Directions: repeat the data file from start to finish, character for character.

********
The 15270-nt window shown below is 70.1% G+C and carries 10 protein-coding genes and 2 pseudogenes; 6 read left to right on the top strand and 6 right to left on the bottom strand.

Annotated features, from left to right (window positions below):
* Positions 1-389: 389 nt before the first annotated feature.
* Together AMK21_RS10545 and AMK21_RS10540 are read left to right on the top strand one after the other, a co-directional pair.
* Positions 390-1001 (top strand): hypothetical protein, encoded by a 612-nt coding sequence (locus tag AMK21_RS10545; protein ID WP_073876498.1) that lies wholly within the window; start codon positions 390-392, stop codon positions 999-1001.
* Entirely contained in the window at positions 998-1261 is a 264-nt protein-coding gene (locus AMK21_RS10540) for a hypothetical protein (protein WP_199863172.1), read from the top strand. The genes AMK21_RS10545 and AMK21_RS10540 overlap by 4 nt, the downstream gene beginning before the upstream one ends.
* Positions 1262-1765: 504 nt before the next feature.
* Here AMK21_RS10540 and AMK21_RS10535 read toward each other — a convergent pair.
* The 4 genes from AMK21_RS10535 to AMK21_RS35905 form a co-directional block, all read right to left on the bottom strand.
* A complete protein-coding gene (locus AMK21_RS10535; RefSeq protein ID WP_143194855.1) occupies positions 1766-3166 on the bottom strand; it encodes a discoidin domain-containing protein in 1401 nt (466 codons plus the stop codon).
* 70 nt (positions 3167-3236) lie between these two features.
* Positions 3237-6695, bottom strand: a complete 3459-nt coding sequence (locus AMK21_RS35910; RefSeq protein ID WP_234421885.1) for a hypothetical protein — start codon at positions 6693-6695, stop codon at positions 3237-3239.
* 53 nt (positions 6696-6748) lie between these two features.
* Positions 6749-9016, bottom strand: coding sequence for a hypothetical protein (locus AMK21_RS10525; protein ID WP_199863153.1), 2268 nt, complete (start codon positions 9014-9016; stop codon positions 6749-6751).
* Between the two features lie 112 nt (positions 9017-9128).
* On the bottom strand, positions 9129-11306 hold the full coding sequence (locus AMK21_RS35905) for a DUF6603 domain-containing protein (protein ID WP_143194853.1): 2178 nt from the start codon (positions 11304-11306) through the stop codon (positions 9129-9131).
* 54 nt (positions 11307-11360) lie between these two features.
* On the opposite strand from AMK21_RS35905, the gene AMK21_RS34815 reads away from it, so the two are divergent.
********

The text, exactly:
The 15270-nt window shown below is 70.1% G+C and carries 10 protein-coding genes and 2 pseudogenes; 6 read left to right on the top strand and 6 right to left on the bottom strand.

Annotated features, from left to right (window positions below):
* Positions 1-389: 389 nt before the first annotated feature.
* Together AMK21_RS10545 and AMK21_RS10540 are read left to right on the top strand one after the other, a co-directional pair.
* Positions 390-1001 (top strand): hypothetical protein, encoded by a 612-nt coding sequence (locus tag AMK21_RS10545; protein ID WP_073876498.1) that lies wholly within the window; start codon positions 390-392, stop codon positions 999-1001.
* Entirely contained in the window at positions 998-1261 is a 264-nt protein-coding gene (locus AMK21_RS10540) for a hypothetical protein (protein WP_199863172.1), read from the top strand. The genes AMK21_RS10545 and AMK21_RS10540 overlap by 4 nt, the downstream gene beginning before the upstream one ends.
* Positions 1262-1765: 504 nt before the next feature.
* Here AMK21_RS10540 and AMK21_RS10535 read toward each other — a convergent pair.
* The 4 genes from AMK21_RS10535 to AMK21_RS35905 form a co-directional block, all read right to left on the bottom strand.
* A complete protein-coding gene (locus AMK21_RS10535; RefSeq protein ID WP_143194855.1) occupies positions 1766-3166 on the bottom strand; it encodes a discoidin domain-containing protein in 1401 nt (466 codons plus the stop codon).
* 70 nt (positions 3167-3236) lie between these two features.
* Positions 3237-6695, bottom strand: a complete 3459-nt coding sequence (locus AMK21_RS35910; RefSeq protein ID WP_234421885.1) for a hypothetical protein — start codon at positions 6693-6695, stop codon at positions 3237-3239.
* 53 nt (positions 6696-6748) lie between these two features.
* Positions 6749-9016, bottom strand: coding sequence for a hypothetical protein (locus AMK21_RS10525; protein ID WP_199863153.1), 2268 nt, complete (start codon positions 9014-9016; stop codon positions 6749-6751).
* Between the two features lie 112 nt (positions 9017-9128).
* On the bottom strand, positions 9129-11306 hold the full coding sequence (locus AMK21_RS35905) for a DUF6603 domain-containing protein (protein ID WP_143194853.1): 2178 nt from the start codon (positions 11304-11306) through the stop codon (positions 9129-9131).
* 54 nt (positions 11307-11360) lie between these two features.
* On the opposite strand from AMK21_RS35905, the gene AMK21_RS34815 reads away from it, so the two are divergent.